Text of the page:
Sometime after my grandfather passed away I ran across a curious photo of him in an airplane. Turns out he was one of the first aviators in the newly formed aviation division of the Austro-Hungarian Empire’s military. No one in the family ever told me about it, not even he. The airplane turned out to be a 1912 Taube, designed by Igo Etrich and built by Lohner in Vienna.
Fourteen were made in a matter of a couple months and names starting with “A” were painted on them: his was the ASRA. No prototype was built or tested, they went right into production. The massive landing gear was a result of the military’s requirement that the airplane was supposed to be able to land and take off again with two aboard in a freshly plowed field! Being born in Vienna myself it was natural to build one, of course a full scale flying replica with a 47-foot wingspan. I was able to get partial plans from Heinz Linner in Vienna, who had previously built two versions of the Taube. It took five years of research and eleven years of building, and the successful maiden flight was accomplished on July 8, 2018.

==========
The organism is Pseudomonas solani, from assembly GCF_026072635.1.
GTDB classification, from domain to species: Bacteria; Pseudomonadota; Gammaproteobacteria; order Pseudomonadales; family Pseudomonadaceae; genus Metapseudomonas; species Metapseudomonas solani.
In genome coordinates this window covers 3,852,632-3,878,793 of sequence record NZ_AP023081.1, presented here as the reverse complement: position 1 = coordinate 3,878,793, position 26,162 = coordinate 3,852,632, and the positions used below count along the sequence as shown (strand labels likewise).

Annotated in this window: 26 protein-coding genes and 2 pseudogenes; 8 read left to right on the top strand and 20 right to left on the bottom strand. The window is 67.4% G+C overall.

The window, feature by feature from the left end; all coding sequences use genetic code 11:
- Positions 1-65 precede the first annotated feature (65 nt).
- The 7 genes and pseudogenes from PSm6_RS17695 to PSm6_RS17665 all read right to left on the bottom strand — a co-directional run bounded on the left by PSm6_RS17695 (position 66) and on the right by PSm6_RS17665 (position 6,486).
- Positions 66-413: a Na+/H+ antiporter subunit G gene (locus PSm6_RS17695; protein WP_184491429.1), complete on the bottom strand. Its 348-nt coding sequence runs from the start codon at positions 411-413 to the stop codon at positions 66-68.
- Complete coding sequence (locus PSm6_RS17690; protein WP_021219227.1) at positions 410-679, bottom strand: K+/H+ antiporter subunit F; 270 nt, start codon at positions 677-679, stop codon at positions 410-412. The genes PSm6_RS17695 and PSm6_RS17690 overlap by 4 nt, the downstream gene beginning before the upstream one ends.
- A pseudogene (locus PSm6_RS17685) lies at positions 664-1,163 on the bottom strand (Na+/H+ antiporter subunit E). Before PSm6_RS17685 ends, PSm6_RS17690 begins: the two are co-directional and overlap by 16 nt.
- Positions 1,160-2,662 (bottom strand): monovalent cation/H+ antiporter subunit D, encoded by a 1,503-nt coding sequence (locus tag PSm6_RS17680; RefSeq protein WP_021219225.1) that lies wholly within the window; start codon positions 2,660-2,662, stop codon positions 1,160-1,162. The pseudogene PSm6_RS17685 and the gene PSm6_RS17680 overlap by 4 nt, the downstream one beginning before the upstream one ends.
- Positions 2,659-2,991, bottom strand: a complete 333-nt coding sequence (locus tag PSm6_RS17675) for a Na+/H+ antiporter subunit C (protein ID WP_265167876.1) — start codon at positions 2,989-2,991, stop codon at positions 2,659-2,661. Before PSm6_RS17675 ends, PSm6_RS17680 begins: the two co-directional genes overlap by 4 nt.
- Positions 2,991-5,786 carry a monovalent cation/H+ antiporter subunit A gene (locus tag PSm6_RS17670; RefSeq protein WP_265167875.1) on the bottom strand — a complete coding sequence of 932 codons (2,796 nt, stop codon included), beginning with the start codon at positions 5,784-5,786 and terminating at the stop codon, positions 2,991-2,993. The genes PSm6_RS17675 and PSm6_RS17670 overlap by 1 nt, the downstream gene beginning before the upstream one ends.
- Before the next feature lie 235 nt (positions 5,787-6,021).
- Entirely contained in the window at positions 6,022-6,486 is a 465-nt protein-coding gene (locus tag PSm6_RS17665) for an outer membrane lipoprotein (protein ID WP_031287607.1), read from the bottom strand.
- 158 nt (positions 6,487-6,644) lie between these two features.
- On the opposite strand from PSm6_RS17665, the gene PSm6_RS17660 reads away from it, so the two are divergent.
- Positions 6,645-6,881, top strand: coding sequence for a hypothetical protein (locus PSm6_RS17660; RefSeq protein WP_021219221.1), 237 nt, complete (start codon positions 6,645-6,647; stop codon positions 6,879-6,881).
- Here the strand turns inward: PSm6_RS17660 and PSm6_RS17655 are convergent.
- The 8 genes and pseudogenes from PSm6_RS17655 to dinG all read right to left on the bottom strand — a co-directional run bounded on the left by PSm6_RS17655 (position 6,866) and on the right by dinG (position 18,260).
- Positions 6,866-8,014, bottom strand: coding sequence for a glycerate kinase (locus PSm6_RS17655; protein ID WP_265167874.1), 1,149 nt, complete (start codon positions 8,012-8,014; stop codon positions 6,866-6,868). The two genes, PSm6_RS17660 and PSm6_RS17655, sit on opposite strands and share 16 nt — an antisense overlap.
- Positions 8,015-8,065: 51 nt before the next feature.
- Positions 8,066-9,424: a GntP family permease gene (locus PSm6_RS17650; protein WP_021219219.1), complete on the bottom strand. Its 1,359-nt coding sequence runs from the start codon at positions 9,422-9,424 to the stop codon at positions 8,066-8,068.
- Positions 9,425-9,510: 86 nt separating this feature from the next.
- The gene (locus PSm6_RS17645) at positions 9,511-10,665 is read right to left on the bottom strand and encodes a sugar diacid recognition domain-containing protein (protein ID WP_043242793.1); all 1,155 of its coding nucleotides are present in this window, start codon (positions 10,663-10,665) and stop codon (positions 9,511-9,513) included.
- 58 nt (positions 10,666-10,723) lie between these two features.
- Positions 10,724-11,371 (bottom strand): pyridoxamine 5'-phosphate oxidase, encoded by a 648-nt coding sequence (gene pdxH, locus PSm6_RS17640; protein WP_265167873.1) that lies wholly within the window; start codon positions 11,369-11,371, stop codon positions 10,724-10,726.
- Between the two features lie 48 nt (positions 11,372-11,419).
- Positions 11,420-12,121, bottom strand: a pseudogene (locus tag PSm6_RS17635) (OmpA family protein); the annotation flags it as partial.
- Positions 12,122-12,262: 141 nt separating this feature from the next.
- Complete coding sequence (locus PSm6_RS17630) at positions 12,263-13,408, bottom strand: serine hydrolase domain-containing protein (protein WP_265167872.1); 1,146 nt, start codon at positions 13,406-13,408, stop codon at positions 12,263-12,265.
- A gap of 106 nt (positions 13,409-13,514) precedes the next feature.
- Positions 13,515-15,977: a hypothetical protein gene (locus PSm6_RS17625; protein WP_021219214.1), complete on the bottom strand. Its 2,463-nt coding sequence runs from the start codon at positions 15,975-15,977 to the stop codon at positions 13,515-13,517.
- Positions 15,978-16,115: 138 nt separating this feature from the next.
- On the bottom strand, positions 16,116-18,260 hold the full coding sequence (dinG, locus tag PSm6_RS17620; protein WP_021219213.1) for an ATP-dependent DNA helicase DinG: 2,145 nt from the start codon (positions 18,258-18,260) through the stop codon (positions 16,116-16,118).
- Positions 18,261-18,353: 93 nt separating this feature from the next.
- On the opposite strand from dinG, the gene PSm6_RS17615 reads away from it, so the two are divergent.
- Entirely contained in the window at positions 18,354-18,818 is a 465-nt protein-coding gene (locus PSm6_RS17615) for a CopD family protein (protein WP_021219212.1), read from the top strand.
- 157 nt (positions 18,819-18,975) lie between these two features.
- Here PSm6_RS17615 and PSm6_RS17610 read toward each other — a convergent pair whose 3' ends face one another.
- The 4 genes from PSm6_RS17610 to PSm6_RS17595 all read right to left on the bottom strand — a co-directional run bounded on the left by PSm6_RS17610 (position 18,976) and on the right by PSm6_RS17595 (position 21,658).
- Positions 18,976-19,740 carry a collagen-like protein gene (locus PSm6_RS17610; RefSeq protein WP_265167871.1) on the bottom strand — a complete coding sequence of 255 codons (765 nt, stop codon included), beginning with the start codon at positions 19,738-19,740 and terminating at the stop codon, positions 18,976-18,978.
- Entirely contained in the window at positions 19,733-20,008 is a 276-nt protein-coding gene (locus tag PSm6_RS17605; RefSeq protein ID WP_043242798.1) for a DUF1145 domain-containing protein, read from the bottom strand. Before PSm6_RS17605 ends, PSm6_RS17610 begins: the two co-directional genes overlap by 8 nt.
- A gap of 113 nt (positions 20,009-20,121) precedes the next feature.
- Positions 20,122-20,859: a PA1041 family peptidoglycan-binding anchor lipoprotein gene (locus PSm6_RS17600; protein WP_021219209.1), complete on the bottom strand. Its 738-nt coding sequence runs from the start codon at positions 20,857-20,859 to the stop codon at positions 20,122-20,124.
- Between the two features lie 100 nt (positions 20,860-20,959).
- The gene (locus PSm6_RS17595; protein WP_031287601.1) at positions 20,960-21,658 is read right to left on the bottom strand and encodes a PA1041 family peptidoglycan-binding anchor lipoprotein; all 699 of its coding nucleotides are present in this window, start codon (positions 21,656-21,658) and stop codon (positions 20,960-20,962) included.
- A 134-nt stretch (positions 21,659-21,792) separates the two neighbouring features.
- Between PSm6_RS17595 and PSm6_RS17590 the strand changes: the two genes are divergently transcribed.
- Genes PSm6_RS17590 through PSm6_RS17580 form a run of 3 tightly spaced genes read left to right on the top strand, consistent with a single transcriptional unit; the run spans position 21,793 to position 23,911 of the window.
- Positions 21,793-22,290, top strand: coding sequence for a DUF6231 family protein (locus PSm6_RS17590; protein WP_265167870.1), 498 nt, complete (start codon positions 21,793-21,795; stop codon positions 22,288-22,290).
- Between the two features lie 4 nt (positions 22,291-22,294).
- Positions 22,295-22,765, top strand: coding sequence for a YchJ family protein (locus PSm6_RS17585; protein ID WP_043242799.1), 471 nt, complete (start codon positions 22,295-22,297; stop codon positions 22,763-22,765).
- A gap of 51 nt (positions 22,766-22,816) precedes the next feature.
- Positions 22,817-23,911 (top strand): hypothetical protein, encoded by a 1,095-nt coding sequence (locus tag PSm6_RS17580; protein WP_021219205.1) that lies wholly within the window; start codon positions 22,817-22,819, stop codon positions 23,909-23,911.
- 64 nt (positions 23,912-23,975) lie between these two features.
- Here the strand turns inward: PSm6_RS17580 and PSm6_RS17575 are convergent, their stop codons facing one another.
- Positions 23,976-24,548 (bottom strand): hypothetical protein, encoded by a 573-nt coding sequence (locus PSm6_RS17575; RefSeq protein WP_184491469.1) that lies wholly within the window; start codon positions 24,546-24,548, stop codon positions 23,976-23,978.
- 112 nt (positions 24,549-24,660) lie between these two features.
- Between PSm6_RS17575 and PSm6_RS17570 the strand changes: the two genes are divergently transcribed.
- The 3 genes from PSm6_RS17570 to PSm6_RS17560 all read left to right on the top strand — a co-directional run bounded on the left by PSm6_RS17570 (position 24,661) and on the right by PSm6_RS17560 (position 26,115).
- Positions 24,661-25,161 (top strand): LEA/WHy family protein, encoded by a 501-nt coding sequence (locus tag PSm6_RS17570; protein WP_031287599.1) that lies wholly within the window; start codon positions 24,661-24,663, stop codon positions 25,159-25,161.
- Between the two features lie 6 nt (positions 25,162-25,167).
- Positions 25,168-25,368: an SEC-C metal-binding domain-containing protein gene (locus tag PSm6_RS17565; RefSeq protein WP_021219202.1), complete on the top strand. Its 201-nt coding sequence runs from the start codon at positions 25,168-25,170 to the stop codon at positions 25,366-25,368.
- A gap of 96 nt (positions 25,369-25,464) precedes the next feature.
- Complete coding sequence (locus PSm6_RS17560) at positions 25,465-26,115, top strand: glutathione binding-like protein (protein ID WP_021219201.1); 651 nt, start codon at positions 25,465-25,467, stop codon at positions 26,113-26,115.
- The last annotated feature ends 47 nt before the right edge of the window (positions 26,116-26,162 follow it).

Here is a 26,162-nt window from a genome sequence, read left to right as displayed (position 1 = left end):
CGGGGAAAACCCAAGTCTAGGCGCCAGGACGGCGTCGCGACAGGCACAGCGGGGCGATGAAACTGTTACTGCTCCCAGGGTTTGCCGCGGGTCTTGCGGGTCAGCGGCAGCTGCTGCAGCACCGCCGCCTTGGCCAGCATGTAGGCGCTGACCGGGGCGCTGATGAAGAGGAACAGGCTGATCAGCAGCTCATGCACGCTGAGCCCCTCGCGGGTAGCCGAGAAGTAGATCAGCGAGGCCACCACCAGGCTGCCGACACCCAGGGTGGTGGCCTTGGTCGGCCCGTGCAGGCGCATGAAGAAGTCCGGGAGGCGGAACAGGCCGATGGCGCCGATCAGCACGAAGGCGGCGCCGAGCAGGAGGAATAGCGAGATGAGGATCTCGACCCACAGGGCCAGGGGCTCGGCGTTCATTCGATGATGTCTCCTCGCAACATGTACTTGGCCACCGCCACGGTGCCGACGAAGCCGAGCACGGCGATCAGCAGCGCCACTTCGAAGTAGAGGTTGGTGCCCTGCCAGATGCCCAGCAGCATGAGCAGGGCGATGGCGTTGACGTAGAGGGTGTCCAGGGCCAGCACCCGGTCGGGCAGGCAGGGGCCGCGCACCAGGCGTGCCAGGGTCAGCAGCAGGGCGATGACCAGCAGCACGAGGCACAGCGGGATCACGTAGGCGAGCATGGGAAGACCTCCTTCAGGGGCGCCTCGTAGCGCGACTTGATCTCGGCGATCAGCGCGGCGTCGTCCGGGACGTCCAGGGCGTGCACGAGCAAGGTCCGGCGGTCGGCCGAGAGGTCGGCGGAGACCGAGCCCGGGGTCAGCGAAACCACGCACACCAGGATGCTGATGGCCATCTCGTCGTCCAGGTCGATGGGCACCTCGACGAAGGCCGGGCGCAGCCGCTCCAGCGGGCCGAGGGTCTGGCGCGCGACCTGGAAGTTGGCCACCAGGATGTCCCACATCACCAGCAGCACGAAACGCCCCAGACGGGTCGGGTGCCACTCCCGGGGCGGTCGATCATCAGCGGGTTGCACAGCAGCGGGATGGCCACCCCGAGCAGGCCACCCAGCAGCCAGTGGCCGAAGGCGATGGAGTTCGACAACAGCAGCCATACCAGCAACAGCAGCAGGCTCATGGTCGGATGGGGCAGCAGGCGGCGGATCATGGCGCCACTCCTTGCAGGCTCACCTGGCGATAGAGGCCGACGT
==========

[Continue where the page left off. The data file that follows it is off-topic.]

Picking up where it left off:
It flies as expected, a bit twitchy, but controllable. It employs wing warping, actually aileron warping controls: control surfaces are all attached to bamboo.
I’ve employed a DH Gipsy Major 1 C engine at 130HP, the original was a problematic water-cooled Daimler 90, designed by Porsche. Wing folding hinges make it possible to store it in the hangar, originals were just steel straps. Covering is Ceconite instead of linen, which would only last two years. Paint is Behr Premium outdoor latex; holds up great. The airplane is located at 2NK9 in NY.
More photos and builder’s blog: taubebuilder.blogspot.com
Photos courtesy of Michel Eyb.